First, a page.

You have 2 more free articles remaining

The court refused to believe Hampshire bricklayer Stephen Hayball’s claim that he had no idea the painting was not by Felix Nussbaum after a leading expert on the painter gave evidence that he had written to him informing him of the fact.

Hayball, of Whalesmead Road, Bishopstoke, failed to notify auctioneers Andrew Smith & Son of his doubts over the authenticity of the continental landscape prior to its sale to Anthony Astill for £8200 in December 2000, Southampton County Court heard.

Andrew Smith have already settled out of court with Mr Astill and had launched the county court private prosecution against Hayball to recover their loss.

Hayball, who buys and sells paintings as a hobby, claimed he had “no idea” that the painting he had bought in 1995 for just £200 could be worth more than £20,000.

“I bought the painting from a man who said he needed to raise money as he was moving house,” he said. “He told me he had bought it from a German lady who had bought it for her grandson many years ago.”

Hayball said he had decided to sell the painting at auction to raise a few hundred pounds to buy one of his four sons a new guitar for Christmas.
He told the court: “I’m a bricklayer not an art critic. I just wanted to get a nice present for my son. I was curious to find out whether the painting was genuine so phoned up Sotheby’s and they gave me an address for the Felix Nussbaum Haus in Osnabruck, Germany.

“I wrote to them in December 1995 but am still awaiting a reply to this day. How could I know the painting was worth many thousands of pounds?”

Hayball said he had received £7146 for the painting which had all been spent on a family holiday to Tenerife and Christmas presents.

Appearing for Andrew Smith, James Leabetter said that Dr Karl Kastor, curator at the Felix Nussbaum Haus in Osnabruck, had written a reply to Mr Hayball stating that they were in “no doubt” that the painting in question was not an authentic Nussbaum.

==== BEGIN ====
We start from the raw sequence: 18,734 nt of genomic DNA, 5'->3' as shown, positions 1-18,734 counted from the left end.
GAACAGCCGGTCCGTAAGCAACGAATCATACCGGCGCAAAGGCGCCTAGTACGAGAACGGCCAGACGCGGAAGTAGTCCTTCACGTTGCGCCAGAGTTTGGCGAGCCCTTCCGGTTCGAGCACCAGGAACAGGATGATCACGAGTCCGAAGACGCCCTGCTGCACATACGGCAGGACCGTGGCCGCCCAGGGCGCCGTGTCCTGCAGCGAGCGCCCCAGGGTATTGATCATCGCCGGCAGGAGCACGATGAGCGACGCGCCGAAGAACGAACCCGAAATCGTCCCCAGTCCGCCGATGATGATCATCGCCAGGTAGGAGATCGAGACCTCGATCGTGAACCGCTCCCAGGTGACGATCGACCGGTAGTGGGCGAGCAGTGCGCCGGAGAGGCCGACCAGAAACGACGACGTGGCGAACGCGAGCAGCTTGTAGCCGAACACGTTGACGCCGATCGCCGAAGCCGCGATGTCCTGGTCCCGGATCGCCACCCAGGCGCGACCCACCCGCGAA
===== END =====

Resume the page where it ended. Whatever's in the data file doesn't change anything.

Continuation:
“I put it to you that you knew full well the value of this painting and decided to go to a small auction firm as you knew that a larger one would do more to check the work’s provenance,” Mr Leabetter told Hayball.

“It beggars belief that you took the trouble to write a letter questioning the authenticity of the painting and not make any attempts over six and a half years to chase it up.

“The fact that an art museum had been named after Nussbaum would alert most people to the fact that he was no ordinary artist.”

Mr Astill, a seasoned art collector, had contacted Winchester-based Andrew Smith & Son after European art contacts questioned the authenticity of his purchase.

According to art experts, paintings by Felix Nussbaum, who died at Auschwitz during the Second World War, fetch anything from £20,000-£150,000.

On ordering Hayball to pay £9895 damages plus £1032 in storage costs for the painting within 28 days, District Judge John Ainsworth said: “Mr Hayball owed a duty of care as vendor to ensure that the goods offered for auction were authentic. He failed to do that.”